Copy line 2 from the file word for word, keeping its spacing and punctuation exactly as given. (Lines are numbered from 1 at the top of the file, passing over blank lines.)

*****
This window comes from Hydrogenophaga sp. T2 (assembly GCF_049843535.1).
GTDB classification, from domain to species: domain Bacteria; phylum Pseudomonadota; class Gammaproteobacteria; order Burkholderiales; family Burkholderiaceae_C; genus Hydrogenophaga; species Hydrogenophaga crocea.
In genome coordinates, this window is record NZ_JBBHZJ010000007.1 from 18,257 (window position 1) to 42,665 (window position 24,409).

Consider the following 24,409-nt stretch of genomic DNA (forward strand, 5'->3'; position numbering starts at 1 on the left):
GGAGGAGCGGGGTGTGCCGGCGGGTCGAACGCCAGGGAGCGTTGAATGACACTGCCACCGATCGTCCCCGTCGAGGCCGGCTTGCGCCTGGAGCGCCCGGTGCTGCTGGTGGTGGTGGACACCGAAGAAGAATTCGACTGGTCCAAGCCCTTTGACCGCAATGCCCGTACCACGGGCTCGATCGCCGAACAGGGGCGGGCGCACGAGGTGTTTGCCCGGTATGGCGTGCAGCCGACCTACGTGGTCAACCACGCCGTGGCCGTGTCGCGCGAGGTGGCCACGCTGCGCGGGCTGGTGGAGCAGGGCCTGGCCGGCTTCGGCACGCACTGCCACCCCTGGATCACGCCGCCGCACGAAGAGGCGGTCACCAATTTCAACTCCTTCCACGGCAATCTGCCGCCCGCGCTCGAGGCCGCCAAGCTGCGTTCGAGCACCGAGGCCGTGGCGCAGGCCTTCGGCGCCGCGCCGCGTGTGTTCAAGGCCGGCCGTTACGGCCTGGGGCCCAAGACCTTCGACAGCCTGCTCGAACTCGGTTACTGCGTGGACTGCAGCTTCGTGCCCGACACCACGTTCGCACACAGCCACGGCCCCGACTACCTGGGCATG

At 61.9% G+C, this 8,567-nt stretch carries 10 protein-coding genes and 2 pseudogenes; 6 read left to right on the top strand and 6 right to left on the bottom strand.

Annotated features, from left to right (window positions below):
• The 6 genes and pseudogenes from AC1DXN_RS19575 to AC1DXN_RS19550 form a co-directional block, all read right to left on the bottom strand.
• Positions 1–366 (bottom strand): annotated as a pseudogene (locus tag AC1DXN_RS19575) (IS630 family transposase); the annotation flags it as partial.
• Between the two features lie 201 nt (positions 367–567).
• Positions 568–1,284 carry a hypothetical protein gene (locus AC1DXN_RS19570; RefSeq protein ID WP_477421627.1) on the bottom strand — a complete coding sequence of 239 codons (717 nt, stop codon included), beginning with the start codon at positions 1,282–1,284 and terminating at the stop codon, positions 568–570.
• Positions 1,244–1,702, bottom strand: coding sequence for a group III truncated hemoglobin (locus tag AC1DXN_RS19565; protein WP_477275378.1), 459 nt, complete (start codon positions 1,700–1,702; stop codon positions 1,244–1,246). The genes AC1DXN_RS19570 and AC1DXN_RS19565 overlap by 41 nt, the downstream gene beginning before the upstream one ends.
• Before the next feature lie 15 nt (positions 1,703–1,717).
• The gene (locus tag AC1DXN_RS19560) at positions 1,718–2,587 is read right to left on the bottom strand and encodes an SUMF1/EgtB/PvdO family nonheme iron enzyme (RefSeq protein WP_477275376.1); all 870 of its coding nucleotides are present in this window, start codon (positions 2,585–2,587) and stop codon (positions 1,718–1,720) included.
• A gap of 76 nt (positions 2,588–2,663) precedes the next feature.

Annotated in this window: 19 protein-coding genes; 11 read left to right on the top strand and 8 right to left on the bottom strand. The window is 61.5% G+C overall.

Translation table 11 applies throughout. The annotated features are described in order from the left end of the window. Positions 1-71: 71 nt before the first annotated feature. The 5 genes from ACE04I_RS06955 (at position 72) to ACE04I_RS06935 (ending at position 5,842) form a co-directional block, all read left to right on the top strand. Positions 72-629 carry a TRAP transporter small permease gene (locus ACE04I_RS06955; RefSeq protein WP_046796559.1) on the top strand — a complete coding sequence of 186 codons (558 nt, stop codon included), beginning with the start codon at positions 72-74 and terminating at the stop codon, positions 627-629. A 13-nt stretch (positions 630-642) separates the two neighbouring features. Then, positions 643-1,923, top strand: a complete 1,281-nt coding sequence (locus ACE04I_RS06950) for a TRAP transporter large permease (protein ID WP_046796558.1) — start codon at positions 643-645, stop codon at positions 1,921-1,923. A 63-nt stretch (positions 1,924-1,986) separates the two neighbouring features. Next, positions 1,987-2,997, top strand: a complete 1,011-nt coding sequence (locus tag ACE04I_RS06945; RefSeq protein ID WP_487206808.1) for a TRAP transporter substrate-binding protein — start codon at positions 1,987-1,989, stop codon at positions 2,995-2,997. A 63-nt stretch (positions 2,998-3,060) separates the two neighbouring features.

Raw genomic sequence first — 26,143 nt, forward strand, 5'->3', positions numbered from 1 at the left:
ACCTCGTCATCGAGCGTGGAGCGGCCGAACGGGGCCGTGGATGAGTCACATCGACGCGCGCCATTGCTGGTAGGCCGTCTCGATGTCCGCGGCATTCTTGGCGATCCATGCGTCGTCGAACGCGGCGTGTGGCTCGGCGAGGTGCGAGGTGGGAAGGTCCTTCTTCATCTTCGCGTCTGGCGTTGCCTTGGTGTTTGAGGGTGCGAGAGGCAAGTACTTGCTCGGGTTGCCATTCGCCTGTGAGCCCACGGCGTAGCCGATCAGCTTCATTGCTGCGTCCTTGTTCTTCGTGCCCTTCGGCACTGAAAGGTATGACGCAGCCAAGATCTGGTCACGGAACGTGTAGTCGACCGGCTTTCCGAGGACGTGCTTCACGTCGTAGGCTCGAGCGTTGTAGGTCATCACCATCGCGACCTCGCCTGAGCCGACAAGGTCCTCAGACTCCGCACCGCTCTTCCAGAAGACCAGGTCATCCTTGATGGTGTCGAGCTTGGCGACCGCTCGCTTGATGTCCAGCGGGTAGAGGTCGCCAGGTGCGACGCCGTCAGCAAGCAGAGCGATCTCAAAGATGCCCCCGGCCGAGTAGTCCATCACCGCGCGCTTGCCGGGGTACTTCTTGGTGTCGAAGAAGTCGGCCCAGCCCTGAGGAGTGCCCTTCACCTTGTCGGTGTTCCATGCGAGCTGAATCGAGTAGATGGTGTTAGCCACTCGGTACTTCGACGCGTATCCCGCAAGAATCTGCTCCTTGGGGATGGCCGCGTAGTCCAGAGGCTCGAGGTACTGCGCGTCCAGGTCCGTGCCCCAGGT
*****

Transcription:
GTDB classification, from domain to species: domain Bacteria; phylum Pseudomonadota; class Gammaproteobacteria; order Burkholderiales; family Burkholderiaceae_C; genus Hydrogenophaga; species Hydrogenophaga crocea.